In the late 1980s, Thompson got word that several of his players, including Alonzo Mourning, were associating with noted DC drug lord (and avid Hoya fan) Rayful Edmond III. [ [http://sports.espn.go.com/espnmag/story?id=3247962 ESPN - ESPN The Magazine ] ] At the height of his empire, Edmond became very friendly with several Hoya players. When Thompson received word of what was happening, he sent word through his sources to have Edmond meet him at his office at McDonough Gymnasium. When Edmond arrived, Thompson was initially cordial, and informed Edmond that he needed to cease all contacts with his players post haste, specifically John Turner and Mourning, both of whom had befriended Edmond [ [http://www.washingtonpost.com/wp-dyn/content/article/2007/03/29/AR2007032902467_pf.html Michael Wilbon - A Coach, Not a Crusader - washingtonpost.com ] ] . When Edmond tried to tell him that his players were not involved in anything illegal, the 6'10" Thompson stood up and put his finger in Edmond's face. A profanity-laced tirade ensued, in which Thompson told Edmond he didn't give an (expletive) who Edmond was on the street or his crew's violent reputation; he had crossed the line with his players, and that he wasn't going to let Edmond (expletive) up their lives. If Edmond had any sense of intelligence, the coach continued, he'd be wise not to (expletive) with Thompson. Thompson's parting words to Edmond before dismissing him was that he was not going to repeat himself: Stay the (expletive) away from his players, or Edmond would suffer serious consequences [ [http://www.washingtonpost.com/wp-dyn/content/article/2007/02/09/AR2007020902184.html 'Big John Is Still Big John' - washingtonpost.com ] ] . By all accounts, Edmond never associated with another Hoya player on a personal level. It is believed that Thompson is the only person to stand up to Edmond without consequence, initially causing some shock and surprise that there was no reprisal against Thompson for standing up to Edmond. [ [http://www.411mania.com/movies/dvd_reviews/78860/American-Gangster:-Season-Two---Disc-3-Review.htm 411mania.com: Movies - American Gangster: Season Two - Disc 3 Review ] ] . While he felt embarrassed and humiliated by the encounter, Edmond could not bring himself to seek any retaliation whatsoever. Thompson was a black man Edmond truly admired and revered, and he respected the honor, presence, and leadership role that Thompson commanded in the black community.

1988 Olympic Team

Thompson, who had served as an assistant coach for the gold medal winning team in the 1976 Summer Olympics, coached the United States team at the 1988 Summer Olympics. Although favored to win the international tournament, the United States was narrowly defeated by the Soviet Union in the semi-finals 82-76, marking the first time the United States did not reach the gold medal game. The team proceeded to win its final game against Australia to secure the bronze medal.

News of the humiliating loss sent shockwaves across the country and following the conclusion of the 1988 Olympics, Thompson came under heavy criticism for the players he selected for the team and the coaching style he employed. In particular, his critics pointed to the absence of notable players such as 1989 Naismith College Player of the Year Danny Ferry, and the inclusion of Mourning (then just a high school player) as one of the 17 Olympic team finalists, as examples of Thompson's professional incompetence during the selection process. Critics would additionally cite the Ferry/Mourning case as further proof of Thompson's blatant racism, although it must be noted that Ferry injured his knee during a pre-draft workout with the Washington Bullets prior to the final cut. Thompson proponents often point to Bobby Knight's handling of the 1984 Olympic Team (in which future Hall of Famers Charles Barkley, Karl Malone, and John Stockton were cut, and Knight's star white guard Steve Alford was kept), as examples of the double standard to which black coaches are often held.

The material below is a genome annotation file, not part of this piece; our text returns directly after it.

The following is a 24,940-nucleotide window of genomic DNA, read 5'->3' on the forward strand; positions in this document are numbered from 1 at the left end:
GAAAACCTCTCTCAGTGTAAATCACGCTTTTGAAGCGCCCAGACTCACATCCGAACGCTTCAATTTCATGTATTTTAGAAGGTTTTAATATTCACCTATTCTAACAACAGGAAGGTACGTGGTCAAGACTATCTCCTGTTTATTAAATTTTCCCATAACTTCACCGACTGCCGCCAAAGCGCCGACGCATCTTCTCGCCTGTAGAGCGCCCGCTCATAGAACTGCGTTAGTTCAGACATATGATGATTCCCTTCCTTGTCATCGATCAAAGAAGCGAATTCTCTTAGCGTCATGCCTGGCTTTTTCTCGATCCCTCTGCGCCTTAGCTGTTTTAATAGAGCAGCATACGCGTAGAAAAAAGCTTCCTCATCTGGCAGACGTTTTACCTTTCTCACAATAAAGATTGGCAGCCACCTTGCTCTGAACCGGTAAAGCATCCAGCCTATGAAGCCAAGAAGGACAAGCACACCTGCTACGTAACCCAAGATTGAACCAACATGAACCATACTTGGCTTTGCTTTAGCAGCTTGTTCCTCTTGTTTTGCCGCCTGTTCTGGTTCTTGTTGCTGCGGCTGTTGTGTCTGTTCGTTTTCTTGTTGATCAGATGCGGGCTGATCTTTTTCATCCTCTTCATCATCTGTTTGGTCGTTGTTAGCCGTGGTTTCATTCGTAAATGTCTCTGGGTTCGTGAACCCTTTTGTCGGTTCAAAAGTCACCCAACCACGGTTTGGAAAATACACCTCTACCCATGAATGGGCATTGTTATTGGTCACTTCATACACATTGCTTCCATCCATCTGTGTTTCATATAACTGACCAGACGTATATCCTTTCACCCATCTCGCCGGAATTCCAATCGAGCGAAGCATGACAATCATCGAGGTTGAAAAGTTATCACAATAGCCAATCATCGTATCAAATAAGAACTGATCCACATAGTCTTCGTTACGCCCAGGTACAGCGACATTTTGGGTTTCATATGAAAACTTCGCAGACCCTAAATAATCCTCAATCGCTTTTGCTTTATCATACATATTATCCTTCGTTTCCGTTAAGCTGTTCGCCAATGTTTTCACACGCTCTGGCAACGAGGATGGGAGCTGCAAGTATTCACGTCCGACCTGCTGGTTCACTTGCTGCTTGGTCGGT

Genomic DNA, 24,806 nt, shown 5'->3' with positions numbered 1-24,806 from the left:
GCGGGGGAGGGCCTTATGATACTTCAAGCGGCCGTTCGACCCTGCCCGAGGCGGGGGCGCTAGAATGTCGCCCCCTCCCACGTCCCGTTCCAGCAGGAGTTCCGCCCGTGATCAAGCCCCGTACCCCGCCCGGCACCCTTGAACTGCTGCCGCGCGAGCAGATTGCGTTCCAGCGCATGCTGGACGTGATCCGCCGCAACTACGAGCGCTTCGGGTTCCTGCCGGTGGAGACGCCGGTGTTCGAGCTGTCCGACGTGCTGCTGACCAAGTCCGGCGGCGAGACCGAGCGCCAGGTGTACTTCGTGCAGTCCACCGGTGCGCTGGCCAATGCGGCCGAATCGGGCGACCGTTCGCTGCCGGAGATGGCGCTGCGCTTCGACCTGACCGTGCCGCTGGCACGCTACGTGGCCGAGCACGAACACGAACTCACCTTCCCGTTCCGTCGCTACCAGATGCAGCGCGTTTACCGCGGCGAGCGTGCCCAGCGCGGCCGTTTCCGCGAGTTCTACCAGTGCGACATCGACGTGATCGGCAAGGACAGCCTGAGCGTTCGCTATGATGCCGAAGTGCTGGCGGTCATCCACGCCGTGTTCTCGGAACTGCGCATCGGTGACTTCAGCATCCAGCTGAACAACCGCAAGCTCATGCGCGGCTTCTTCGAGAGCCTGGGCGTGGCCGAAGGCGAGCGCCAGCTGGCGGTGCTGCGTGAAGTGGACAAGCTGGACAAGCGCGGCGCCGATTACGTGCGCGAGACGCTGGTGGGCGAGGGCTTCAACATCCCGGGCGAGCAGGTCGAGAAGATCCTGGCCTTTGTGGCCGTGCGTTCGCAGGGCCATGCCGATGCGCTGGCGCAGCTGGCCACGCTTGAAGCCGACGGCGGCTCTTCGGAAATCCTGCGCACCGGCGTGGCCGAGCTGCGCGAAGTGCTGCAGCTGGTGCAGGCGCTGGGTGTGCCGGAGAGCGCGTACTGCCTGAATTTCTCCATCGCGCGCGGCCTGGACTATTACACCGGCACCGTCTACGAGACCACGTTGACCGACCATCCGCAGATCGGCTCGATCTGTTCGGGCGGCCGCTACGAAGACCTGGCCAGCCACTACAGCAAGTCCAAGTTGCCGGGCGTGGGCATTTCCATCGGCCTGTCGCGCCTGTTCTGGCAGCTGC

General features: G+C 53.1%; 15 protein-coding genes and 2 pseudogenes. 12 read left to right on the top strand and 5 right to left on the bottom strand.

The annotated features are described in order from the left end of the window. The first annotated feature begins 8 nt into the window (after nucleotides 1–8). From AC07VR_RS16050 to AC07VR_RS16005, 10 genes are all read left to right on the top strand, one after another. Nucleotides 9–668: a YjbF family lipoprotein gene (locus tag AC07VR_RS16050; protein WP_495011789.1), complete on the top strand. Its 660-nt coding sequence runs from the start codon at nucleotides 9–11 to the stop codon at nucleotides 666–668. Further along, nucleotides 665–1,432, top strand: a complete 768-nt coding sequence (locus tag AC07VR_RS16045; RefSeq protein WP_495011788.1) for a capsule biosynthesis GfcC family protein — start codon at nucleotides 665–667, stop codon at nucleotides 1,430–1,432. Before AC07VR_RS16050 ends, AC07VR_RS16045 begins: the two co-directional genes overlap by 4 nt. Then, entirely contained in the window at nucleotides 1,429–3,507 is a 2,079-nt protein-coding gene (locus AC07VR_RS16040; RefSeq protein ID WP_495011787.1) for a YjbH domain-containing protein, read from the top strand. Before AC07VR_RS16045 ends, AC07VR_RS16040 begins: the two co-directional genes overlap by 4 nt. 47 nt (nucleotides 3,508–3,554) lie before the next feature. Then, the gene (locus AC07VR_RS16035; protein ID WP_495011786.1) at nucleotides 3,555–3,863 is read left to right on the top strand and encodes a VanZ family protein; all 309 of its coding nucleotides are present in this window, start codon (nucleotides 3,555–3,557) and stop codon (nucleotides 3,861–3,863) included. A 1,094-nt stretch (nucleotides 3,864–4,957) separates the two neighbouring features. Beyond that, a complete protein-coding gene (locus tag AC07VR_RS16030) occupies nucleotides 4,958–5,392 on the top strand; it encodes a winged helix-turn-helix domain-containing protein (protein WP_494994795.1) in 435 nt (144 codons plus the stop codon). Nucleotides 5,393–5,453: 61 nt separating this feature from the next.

A commonly held misconception is that it was the failure of the 1988 team to win gold which led to the inclusion of NBA players onto future Olympic teams. When the U.S. team with college players lost in 1988, the only professional players who could not participate in international competition were NBA players. To FIBA Secretary-General Borislav Stanković, the head of the organization that governs international basketball, that did not seem fair. So he decided a change was needed and he led the movement to change the rules. At the time, the NBA was not even a part of the organization that came to be known as USA Basketball, the governing body for basketball in the U.S. When the vote to change the rules was taken, in fact, the U.S. representatives voted against it. They were content for the U.S. to be represented by amateurs.

Once the rules were changed, however, the NBA was invited to become a part of USA Basketball, and it was determined that NBA players would play in the Olympics and World Championships with college and other young players continuing to represent the U.S. in all other international competition. What is even less known, however, is that in 1986 — two years before Americans lost in '88 — the rules were nearly changed. Stankovic introduced the resolution for open play at a FIBA convention, and the vote to allow all professionals to play was 31-27. At the time, Stanković said 18 or 19 countries abstained from voting, but if only five had changed and voted "yes," the resolution would have passed and the original Dream Team could have debuted in 1988 rather than 1992. Ultimately, Stanković's push for the globalization of the game by showcasing its greatest players would have a dramatic effect on the popularity of the sport.

Resignation

On January 8 1999, Thompson shocked the sports world by announcing his resignation as Georgetown's head coach, citing marriage problems. The legendary coach was inducted into the Basketball Hall of Fame on October 1 1999. Thompson was replaced by longtime assistant Craig Esherick, a popular player's coach.

Esherick was fired in 2004 and replaced by John Thompson III, the old coach's eldest son. At the time the elder Thompson was serving Georgetown in what Rev. Leo J. O'Donovan, university president, referred to as a "coach emeritus" position, assisting on academic, athletic and community projects.

His younger son, Ronny Thompson, formerly an assistant coach at Georgetown, has recently resigned amid controversy as the head coach at Ball State University.

Commentator

After retiring from coaching, Thompson continued to be active in basketball as a commentator for both professional (mainly for TNT) and collegiate games. He also hosts "The John Thompson Show", a sports talk show on SportsTalk 980 (WTEM-AM) in Washington, D.C. Thompson is perhaps best known for preluding interviews with the statement, "let me ask you a question..." Thompson signed a lifetime contract with Clear Channel Radio and SportsTalk 980 in Feb. 2006. He continues to spend a lot of time around the Georgetown basketball program, including traveling to road games and participating in press conferences. He works with the former Washington Redskins kick returner Brian Mitchell and his producer Chuck Sapienza.

References